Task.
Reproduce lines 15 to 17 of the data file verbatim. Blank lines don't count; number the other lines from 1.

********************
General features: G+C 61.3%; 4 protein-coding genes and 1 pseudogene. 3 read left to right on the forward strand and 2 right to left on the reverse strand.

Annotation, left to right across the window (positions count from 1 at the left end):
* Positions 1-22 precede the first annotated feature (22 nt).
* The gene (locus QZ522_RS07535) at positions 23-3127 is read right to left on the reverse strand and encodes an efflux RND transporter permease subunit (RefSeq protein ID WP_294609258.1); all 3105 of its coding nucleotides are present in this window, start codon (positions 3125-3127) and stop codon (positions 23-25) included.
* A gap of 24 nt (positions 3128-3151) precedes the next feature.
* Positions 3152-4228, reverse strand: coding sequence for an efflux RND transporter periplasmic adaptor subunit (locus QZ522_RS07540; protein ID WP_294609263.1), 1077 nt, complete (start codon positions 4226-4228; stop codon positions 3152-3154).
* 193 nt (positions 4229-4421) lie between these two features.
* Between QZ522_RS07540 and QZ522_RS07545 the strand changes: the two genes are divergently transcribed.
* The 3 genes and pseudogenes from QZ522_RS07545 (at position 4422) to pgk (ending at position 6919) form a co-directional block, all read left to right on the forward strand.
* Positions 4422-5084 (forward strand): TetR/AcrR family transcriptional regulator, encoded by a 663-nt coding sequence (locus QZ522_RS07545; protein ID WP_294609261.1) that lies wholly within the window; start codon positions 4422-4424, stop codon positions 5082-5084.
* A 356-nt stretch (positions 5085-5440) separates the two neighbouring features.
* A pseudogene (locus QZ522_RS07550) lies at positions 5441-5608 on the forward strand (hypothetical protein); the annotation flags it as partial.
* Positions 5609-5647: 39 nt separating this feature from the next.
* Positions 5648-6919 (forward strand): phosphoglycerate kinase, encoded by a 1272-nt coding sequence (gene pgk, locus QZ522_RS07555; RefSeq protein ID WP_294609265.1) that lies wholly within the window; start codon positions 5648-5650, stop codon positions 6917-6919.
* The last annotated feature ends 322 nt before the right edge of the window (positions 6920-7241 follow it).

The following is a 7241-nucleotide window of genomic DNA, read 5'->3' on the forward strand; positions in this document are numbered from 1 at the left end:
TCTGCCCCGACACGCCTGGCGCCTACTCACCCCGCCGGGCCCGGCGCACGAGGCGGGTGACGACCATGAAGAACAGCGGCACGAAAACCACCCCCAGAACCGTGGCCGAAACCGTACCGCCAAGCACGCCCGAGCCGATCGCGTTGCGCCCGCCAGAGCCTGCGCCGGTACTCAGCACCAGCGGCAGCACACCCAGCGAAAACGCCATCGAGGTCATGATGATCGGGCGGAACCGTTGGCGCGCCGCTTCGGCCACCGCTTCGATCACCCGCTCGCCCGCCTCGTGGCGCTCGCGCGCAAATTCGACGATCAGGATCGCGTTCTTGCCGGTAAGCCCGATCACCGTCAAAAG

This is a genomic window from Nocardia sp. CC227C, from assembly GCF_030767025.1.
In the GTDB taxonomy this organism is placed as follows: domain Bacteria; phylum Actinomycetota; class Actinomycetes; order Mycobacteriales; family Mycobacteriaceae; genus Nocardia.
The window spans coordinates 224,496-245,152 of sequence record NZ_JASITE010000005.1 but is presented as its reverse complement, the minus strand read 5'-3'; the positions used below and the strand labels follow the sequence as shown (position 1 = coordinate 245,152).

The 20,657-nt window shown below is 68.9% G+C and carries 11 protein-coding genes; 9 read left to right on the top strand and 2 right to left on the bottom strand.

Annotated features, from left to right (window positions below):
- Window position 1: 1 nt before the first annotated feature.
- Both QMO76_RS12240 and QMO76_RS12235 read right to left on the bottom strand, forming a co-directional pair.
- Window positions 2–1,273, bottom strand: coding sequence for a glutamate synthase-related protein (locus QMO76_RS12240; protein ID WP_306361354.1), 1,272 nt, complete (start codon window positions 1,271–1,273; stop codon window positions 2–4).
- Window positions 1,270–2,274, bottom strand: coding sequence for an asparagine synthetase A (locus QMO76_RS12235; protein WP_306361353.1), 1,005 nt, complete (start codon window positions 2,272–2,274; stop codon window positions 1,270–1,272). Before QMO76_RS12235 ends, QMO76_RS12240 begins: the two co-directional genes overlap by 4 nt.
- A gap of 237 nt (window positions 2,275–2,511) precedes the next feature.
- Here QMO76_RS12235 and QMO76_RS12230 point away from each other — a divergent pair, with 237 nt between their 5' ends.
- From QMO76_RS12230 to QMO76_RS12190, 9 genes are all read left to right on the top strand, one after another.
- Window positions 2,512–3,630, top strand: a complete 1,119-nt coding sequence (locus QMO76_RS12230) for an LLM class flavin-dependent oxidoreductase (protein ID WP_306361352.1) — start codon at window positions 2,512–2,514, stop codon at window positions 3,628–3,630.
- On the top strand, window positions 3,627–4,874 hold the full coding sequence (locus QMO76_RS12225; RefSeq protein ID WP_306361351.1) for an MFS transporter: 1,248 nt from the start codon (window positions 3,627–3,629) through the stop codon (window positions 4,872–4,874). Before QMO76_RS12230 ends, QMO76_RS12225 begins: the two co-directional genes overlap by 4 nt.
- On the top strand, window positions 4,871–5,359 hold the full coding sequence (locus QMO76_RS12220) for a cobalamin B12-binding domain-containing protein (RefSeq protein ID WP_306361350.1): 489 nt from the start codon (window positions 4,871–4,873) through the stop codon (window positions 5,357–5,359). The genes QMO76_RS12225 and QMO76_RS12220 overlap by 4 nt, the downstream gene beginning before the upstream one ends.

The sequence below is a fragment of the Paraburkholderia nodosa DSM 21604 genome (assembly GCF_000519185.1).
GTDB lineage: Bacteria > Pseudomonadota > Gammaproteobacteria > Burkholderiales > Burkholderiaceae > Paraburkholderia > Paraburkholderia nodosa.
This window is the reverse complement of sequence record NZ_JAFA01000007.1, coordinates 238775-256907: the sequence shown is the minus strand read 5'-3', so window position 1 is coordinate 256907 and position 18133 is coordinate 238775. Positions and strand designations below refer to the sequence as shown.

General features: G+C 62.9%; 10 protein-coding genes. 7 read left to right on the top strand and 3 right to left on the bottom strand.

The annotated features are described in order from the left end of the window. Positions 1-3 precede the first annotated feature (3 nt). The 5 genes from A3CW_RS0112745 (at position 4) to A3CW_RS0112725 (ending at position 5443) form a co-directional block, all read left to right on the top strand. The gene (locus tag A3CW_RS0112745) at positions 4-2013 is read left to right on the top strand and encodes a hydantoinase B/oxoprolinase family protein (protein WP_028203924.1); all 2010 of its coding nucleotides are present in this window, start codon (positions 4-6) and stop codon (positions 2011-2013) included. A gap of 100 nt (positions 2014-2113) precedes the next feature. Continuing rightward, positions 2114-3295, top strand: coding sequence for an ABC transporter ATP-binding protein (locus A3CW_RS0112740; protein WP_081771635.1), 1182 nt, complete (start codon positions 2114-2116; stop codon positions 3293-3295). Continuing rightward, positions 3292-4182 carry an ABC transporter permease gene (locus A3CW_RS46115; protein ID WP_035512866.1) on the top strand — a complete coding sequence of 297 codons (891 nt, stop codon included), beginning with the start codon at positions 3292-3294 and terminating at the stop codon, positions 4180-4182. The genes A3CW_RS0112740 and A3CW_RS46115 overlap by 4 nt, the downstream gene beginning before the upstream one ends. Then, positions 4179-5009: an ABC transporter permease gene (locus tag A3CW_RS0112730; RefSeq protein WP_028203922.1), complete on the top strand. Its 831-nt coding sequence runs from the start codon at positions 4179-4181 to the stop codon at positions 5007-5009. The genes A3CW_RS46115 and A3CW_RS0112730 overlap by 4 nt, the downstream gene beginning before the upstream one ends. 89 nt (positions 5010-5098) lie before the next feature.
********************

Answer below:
* The last annotated feature ends 322 nt before the right edge of the window (positions 6920-7241 follow it).

The following is a 7241-nucleotide window of genomic DNA, read 5'->3' on the forward strand; positions in this document are numbered from 1 at the left end:
TCTGCCCCGACACGCCTGGCGCCTACTCACCCCGCCGGGCCCGGCGCACGAGGCGGGTGACGACCATGAAGAACAGCGGCACGAAAACCACCCCCAGAACCGTGGCCGAAACCGTACCGCCAAGCACGCCCGAGCCGATCGCGTTGCGCCCGCCAGAGCCTGCGCCGGTACTCAGCACCAGCGGCAGCACACCCAGCGAAAACGCCATCGAGGTCATGATGATCGGGCGGAACCGTTGGCGCGCCGCTTCGGCCACCGCTTCGATCACCCGCTCGCCCGCCTCGTGGCGCTCGCGCGCAAATTCGACGATCAGGATCGCGTTCTTGCCGGTAAGCCCGATCACCGTCAAAAG